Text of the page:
Despite these harsh words of criticism, in scientific terms the book is of good quality. The argumentation is systematic and well -ordered, the narrative flows smoothly, the sources are utilized correctly, and some of the author’s conclusions are pioneering in character and should introduce a fresh perspective into the discussion about Roman Moesia. I was immensely pleased with a breakdown of military units stationed in Moesia Superior and Moesia Inferior during the studied period, particularly with the reasonably comprehensive description of their relocations. Conor Whately has collected, systematically arranged and re-interpreted the data on the presence of auxiliary forces in Moesia Superior and Moesia Inferior,5, and presented these within the context of the empire as a whole. This is, without a doubt, the most valuable portion of the book. It is also difficult to argue with the well presented interpretation of study results in chapter six, which to a large extent consists of the author’s own conclusions regarding Roman military activities along the lower Danube. The book, sadly, does not paint a complete picture of the movement of Roman armies over Moesia, which is a consequence of the sources and the literature used by the author. The work of Conor Whately should be treated as yet another step on the road to a better understanding of the structures and movement of Roman military units in the territory of Moesia Superior and Moesia Inferior, based on selected types of sources. As such, it is a good book, compiling available knowledge on the subject and adding a number of new conclusions to ongoing studies. It is a shame that the author did not take into account more archaeological sources or the research works written in the Balkans, which are immensely important for the study of Roman armies in Moesia. Then, we could have had a comprehensive book on the subject. As it stands, Whately’s contribution leaves the reader with a slight feeling of missed opportunity.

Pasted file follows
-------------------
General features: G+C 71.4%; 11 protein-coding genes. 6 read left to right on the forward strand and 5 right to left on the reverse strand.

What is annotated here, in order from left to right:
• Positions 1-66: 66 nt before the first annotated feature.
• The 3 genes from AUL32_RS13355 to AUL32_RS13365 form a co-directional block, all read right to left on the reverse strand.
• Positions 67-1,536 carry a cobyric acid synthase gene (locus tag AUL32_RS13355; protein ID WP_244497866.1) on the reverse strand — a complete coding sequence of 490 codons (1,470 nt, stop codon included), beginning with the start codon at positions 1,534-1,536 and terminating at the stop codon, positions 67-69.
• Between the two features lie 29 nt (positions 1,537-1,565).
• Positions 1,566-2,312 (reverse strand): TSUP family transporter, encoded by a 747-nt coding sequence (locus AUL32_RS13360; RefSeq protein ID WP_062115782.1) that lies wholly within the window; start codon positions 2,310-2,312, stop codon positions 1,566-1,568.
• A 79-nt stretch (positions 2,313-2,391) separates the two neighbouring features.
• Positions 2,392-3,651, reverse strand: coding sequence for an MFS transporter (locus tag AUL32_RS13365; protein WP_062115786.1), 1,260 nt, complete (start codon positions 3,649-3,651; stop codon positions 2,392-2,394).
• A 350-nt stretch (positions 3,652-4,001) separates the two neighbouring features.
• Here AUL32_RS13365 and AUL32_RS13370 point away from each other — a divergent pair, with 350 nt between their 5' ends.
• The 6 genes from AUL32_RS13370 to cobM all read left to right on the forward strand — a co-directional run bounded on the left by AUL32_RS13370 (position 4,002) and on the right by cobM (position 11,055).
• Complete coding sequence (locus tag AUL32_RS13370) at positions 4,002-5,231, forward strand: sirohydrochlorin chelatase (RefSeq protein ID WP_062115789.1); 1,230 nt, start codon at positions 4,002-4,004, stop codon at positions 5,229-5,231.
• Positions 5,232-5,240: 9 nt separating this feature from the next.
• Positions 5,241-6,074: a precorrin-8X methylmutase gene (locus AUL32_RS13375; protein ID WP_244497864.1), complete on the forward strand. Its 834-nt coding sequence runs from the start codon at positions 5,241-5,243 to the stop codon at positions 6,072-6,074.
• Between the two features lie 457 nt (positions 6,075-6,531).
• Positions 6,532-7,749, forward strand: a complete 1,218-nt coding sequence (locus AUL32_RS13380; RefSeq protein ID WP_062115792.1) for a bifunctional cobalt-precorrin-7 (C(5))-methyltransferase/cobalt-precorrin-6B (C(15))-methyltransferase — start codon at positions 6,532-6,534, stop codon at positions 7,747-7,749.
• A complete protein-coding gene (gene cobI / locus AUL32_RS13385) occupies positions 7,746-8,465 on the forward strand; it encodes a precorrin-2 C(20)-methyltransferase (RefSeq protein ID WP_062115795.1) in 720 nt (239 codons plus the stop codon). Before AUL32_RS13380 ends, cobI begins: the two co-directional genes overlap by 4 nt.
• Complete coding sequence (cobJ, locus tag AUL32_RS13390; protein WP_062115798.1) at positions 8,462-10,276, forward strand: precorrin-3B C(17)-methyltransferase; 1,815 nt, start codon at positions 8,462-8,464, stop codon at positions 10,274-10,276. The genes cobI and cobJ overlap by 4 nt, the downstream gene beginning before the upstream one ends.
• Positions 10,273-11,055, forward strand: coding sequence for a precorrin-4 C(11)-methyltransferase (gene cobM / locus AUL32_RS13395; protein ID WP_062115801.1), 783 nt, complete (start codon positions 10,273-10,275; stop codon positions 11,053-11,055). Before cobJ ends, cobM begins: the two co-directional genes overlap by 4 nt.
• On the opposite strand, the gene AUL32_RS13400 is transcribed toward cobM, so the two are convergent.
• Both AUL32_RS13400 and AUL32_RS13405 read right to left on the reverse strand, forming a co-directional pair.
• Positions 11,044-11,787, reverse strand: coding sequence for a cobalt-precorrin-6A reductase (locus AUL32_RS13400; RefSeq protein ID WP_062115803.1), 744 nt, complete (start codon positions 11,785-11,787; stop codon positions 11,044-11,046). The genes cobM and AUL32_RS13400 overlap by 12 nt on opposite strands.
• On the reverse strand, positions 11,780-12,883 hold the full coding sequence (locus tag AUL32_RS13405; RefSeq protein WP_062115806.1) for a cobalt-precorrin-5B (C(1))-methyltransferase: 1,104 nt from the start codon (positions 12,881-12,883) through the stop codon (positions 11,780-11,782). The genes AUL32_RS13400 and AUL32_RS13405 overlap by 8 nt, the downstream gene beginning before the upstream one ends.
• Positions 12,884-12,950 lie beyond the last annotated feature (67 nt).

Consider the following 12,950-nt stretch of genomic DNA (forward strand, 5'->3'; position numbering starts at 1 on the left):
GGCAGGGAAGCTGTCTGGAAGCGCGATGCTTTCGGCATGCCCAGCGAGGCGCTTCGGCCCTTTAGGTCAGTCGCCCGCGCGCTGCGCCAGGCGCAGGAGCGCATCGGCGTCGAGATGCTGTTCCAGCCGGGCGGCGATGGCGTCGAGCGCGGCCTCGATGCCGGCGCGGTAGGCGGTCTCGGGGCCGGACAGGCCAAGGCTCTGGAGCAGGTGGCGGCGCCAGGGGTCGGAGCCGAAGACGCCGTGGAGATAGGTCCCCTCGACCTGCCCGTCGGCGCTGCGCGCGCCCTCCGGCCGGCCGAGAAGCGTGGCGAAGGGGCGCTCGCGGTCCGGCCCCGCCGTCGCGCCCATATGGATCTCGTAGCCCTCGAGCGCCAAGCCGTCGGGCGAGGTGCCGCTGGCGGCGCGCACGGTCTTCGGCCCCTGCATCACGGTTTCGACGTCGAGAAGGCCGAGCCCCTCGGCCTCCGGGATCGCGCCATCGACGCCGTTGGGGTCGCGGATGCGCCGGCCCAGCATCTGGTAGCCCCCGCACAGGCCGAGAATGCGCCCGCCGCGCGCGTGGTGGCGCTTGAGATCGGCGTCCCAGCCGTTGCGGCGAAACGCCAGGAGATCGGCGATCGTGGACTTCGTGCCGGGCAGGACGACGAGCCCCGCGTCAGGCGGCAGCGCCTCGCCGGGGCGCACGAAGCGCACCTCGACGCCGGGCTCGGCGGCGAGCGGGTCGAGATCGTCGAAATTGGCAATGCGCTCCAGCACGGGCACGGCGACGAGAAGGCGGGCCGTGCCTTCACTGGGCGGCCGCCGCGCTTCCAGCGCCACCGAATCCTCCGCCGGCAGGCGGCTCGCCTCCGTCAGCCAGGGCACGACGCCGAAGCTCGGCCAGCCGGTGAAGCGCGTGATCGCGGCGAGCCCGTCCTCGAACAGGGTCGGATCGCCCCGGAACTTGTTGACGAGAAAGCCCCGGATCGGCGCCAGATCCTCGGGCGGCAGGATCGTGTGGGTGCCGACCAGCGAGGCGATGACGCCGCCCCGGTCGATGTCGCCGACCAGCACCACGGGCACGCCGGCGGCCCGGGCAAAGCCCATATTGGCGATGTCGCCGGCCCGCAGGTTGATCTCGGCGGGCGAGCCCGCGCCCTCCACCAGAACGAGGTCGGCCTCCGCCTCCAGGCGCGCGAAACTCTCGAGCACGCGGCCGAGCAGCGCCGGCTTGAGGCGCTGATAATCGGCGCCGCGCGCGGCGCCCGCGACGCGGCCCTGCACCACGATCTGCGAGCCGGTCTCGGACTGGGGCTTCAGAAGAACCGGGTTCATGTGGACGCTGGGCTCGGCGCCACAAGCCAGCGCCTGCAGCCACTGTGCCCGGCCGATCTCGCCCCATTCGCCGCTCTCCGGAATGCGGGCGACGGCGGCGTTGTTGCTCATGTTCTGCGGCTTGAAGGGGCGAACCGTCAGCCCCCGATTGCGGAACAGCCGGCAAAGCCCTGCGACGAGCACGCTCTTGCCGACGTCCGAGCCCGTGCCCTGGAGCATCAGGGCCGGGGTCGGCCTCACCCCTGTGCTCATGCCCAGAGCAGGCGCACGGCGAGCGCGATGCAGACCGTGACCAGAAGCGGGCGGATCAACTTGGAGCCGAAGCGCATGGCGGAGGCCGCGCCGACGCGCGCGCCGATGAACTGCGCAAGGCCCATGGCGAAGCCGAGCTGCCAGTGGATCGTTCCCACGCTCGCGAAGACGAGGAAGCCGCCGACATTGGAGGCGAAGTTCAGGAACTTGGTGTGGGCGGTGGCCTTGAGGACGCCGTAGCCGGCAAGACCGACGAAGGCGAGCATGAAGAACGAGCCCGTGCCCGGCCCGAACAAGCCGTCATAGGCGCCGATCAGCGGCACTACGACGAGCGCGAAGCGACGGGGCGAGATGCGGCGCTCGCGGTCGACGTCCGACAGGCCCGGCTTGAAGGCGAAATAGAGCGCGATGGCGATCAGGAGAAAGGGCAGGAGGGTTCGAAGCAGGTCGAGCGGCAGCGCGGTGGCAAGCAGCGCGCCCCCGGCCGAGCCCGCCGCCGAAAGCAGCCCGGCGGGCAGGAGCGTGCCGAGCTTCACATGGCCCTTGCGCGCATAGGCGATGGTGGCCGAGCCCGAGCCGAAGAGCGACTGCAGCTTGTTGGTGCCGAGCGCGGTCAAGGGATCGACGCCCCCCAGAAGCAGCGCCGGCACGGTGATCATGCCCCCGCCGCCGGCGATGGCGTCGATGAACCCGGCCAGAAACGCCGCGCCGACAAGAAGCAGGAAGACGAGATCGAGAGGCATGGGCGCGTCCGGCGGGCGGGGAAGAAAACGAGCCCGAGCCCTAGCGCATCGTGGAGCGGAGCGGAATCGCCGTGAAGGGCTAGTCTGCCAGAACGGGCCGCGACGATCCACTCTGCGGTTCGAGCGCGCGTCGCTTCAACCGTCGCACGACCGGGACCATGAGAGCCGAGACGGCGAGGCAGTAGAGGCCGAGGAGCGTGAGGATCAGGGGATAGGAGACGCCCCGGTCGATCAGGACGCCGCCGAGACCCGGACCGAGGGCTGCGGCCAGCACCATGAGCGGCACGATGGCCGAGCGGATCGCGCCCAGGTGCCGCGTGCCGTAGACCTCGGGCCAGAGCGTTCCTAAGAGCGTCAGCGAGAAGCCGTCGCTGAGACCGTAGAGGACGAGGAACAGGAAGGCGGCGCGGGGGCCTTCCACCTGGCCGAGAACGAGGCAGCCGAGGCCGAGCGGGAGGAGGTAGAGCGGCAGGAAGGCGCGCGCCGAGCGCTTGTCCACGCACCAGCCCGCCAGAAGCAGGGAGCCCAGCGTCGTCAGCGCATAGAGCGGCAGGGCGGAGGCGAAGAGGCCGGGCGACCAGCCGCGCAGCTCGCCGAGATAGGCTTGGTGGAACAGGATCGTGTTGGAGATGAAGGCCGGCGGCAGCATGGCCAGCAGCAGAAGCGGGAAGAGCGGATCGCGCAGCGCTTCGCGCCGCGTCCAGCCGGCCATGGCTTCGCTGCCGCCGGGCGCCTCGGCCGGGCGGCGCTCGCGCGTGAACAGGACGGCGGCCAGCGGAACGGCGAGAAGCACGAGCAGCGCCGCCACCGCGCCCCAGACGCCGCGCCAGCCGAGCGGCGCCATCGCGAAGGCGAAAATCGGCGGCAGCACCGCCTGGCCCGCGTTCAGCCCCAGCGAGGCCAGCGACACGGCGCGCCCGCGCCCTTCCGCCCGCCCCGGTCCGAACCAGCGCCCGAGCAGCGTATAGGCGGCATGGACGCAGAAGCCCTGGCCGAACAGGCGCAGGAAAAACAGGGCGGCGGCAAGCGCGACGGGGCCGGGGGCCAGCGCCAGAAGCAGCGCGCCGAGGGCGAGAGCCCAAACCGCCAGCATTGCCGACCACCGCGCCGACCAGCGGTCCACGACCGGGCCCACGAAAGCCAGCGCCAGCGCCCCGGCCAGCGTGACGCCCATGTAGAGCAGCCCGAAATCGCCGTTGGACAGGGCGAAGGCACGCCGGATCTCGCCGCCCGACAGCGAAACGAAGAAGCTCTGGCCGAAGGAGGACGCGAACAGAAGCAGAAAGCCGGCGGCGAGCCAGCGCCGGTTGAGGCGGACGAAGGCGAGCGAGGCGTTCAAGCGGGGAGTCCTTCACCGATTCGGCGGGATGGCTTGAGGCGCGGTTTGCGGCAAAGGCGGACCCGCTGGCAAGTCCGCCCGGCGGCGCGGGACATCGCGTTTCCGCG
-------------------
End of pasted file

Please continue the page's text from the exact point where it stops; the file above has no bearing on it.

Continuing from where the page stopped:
1. C. Whately, Battles and Generals: Combat, Culture, and Didacticism in Procopius’ Wars, Brill 2016.
2. Summary Tables of Legions and Auxiliary Units, List of all the Military Units Based in Moesia, List of Moesian Diplomas, List of Ancient Sources, The Numeri and Maps.
3. T. Sarnowski, Wojsko rzymskie w Mezji Dolnej i na północnym wybrzeżu Morza Czarnego, Novaensia 3 (1988).
4. A quick study of Bulgarian and Romanian archaeological reports would have likely changed the author’s opinion of the state of research on the Moesian limes, which he reveals on page 4 when talking about fortifications and claims that “comparatively few have been excavated”.
5. Owing much to the results of studies conducted by Florian Matei-Popescu.